The Dalits have been facing discrimination and atrocities in different forms, both collectively and individually. They are still being denied entry to upper-caste houses, temples, and public places. If they attempt to enter, they are tied up, beaten, tortured, and even raped, sometimes leading to death as well. Recently, a Dalit’s house was burned down because a girl from an upper-caste family eloped with him. The news of Dalit individuals being denied to rent a room in Kathmandu is often heard. In 2020 alone, there were 33 recorded cases of discrimination or violence against the Dalits, according to Nepal Monitor, a human rights organization. The Dalits have been enduring all kinds of hate and oppression just because they carry the identity of being an ‘untouchable’, a burden imposed by the caste structure of Hinduism.
Now, let’s think rationally: would they be wrong if they chose to convert to other religions?
As I choose to see it, religion is a matter of faith, not an obligation. People’s faith or belief can change over time. As Dr BR Ambedkar once said,‘Religion is for man and not man for religion’. When someone loses trust in their belief system, they often search for other options. Whether or not to change their religious beliefs is entirely a personal choice. And, that choice is driven by different factors, like seeking liberty and freedom, a better life, improved facilities, peace of mind, or no longer relating to the ideologies of their ancestral religion. Moreover, some people choose to convert to escape poverty, stigma, and the atrocities associated with their ancestral religion. If someone is not able to put their trust in their ancestral religion or if their religion is the factor they are facing all the hate, they are not obliged to follow it. Just because you were assigned Hinduism by birth doesn’t mean you have to follow the same religion until your death. Everyone has got the power of choice.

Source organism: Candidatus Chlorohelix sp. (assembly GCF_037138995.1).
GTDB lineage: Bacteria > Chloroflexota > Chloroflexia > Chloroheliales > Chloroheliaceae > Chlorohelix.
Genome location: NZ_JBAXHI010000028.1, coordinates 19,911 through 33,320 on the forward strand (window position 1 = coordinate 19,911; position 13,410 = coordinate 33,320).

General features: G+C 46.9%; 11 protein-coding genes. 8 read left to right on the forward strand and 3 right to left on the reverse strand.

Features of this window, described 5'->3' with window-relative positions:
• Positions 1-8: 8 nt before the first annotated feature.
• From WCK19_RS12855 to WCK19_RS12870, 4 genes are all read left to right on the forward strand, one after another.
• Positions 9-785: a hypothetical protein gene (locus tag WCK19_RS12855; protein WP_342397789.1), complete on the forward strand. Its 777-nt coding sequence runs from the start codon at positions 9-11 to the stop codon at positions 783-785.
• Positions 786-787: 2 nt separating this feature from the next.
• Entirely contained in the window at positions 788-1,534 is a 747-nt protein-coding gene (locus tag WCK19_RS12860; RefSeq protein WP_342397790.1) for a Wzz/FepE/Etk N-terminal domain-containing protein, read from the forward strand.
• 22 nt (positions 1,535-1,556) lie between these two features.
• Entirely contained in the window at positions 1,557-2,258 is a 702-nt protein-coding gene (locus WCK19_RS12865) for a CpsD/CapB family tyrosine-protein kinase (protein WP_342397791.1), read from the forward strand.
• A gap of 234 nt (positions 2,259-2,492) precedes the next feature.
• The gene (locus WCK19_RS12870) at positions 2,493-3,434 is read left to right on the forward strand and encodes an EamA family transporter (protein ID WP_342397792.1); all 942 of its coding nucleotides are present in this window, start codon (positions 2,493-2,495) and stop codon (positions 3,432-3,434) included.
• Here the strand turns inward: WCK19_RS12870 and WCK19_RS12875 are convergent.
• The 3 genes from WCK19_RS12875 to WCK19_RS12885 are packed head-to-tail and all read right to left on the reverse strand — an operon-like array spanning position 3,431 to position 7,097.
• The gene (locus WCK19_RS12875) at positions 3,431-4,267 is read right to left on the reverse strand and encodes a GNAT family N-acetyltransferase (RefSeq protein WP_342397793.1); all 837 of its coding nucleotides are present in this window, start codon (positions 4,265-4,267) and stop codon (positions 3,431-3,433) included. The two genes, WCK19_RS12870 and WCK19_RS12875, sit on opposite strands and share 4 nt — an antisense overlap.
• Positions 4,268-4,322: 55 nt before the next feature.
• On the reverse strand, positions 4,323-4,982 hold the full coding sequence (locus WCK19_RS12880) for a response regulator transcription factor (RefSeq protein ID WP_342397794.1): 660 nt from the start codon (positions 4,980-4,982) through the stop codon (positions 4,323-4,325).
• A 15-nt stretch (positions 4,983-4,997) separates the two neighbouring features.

The more important question we should ask ourselves is: Are we ready to respect the decision of those individuals?
The constitution protects and respects the right to religious freedom. It protects one’s freedom to profess, practice, and preserve their religion according to their faith. One can freely exercise their assigned religion, choose to convert to other religions, practice multiple religions at the same time, or believe in no religion at all. It has always been a matter of choice; it doesn’t matter if we like it or not.